The support is conventionally removed before or after the exposure step. In the case of solder mask utility the step of depositing a material can be by application of solder. In a utility not involving direct use as a solder mask in initial application to a substrate (which is conductive with copper preferred circuitry therein) the resist areas are removed after step (d) which is conventional.

The following examples serve to illustrate the practice of the present invention. All percentages, ratios and parts are by weight unless otherwise indicated.

EXAMPLE 1 Part A Preparation of Binder B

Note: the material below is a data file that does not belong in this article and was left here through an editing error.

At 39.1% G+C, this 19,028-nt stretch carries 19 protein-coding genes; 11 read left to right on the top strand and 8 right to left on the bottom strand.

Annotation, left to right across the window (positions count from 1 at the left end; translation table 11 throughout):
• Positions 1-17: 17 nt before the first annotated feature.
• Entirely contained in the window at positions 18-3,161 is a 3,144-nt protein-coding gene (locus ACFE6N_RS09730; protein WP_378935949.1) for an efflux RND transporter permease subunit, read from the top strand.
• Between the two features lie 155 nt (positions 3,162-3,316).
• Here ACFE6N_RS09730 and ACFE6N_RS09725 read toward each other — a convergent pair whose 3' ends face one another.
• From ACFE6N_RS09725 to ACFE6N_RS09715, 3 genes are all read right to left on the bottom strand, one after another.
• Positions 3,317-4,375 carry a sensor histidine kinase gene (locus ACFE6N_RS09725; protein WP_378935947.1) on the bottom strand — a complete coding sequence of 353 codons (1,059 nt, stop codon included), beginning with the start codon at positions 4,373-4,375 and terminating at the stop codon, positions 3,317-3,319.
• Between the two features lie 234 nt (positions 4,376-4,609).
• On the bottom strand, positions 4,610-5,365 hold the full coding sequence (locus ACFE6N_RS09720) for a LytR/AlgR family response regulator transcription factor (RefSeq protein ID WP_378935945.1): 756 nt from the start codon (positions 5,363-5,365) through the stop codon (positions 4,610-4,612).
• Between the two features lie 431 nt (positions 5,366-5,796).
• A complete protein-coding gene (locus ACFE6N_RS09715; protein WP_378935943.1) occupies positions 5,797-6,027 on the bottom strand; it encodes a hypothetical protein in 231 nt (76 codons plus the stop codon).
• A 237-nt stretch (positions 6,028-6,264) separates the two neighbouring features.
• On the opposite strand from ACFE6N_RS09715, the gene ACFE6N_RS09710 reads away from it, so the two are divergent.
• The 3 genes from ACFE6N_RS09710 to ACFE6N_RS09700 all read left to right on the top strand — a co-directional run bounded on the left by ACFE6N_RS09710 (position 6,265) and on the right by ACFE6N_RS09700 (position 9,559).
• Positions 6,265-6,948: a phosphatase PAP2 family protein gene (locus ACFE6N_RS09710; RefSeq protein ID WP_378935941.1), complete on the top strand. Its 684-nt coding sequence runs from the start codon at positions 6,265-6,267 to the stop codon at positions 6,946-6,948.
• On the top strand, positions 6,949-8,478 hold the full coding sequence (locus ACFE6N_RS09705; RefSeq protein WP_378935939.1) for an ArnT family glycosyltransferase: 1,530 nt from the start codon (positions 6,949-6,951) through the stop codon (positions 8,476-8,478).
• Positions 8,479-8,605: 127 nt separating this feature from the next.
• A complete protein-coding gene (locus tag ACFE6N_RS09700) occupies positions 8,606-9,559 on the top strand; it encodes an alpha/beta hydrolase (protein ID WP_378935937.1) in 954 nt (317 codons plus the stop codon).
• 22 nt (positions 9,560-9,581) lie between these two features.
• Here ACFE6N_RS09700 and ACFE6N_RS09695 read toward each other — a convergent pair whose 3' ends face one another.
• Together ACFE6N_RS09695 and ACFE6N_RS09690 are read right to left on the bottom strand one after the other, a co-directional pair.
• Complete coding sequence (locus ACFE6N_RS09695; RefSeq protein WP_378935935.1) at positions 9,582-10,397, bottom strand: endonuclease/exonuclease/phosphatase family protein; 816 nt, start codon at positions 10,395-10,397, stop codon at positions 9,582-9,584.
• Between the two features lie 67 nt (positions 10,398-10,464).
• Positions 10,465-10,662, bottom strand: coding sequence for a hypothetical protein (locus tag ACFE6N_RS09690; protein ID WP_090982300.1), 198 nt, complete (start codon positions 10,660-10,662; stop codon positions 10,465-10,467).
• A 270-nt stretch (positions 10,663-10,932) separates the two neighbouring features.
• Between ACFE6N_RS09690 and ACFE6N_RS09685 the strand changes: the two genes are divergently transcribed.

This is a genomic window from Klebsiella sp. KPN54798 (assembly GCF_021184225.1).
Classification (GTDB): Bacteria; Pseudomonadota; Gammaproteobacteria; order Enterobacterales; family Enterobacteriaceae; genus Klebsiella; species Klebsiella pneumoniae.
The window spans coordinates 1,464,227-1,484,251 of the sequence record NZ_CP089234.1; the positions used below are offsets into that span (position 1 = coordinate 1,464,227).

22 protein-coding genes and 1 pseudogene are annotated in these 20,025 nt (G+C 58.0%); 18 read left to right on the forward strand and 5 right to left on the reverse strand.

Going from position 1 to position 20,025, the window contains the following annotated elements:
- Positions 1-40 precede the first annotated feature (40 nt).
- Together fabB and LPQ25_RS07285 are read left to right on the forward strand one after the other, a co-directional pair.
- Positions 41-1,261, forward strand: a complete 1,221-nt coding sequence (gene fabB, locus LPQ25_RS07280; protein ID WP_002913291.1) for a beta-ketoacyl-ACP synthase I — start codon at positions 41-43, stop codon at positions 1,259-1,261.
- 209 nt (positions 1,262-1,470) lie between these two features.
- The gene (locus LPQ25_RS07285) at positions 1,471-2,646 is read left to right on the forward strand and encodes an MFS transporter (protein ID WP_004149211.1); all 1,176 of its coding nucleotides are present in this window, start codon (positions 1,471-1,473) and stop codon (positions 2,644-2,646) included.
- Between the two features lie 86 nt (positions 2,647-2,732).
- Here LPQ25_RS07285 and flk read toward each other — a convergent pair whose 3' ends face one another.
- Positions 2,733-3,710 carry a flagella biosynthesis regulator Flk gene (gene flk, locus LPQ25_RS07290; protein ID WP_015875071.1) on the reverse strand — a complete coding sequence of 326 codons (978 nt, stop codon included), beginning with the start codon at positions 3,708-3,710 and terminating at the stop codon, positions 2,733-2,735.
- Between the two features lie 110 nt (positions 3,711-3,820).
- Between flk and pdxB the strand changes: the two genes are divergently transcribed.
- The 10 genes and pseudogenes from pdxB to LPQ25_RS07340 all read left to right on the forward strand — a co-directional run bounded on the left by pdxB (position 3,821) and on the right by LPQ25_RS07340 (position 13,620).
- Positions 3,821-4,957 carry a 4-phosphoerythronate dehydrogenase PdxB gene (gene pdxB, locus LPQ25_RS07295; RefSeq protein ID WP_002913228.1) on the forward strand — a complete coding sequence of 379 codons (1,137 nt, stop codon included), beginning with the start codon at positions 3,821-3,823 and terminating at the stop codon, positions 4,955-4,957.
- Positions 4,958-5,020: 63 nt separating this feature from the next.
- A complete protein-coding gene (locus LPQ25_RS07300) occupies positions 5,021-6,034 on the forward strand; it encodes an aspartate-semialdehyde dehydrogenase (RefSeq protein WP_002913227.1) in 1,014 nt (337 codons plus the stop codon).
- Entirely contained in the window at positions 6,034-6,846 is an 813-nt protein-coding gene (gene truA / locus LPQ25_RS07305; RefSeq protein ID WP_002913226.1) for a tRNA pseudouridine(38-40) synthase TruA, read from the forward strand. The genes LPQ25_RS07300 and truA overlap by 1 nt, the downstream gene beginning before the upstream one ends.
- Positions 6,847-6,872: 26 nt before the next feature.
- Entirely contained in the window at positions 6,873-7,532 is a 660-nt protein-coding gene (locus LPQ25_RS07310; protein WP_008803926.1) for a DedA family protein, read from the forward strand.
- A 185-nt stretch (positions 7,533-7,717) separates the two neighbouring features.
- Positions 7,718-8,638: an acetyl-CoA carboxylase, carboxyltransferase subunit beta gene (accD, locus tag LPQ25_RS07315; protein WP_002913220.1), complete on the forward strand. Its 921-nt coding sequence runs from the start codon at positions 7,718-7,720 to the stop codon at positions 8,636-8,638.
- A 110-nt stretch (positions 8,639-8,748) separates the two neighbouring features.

The emulsion polymerization apparatus can be a 5 liter, 4 necked flask equipped with a mechanical stirrer, 1 liter addition funnel, thermometer, nitrogen inlet, water cooled condenser and a heating mantle. Charge the flask with 3360 g of deionized water and 20 g of a 30% aqueous solution of sodium lauryl sulfonate and heat this surfactant system to 80° C. under a nitrogen atmosphere. At that temperature add in one shot 25% of a monomer mixture consisting of 420 g methylmethacrylate, 240 g ethyl acrylate, 165 g methacrylic acid. 16 g allyl methacrylate. Follow immediately by the addition of 10 ml of a 5% aqueous solution of potassium persulfate and 10 ml of a 7% aqueous solution of potassium phosphate. Add the remainder of the monomer mixture over a period of 90 minutes while maintaining the temperature between 80°-88° C. When the addition is finished, heat the reaction mixture for an additional 2 hours at 80°-85° C. Cool to room temperature and coagulate by adding methanol. Filter the resulting slurry, wash twice with water, suck dry and then dry the resulting fine powder in an oven at 100° C. for four hours.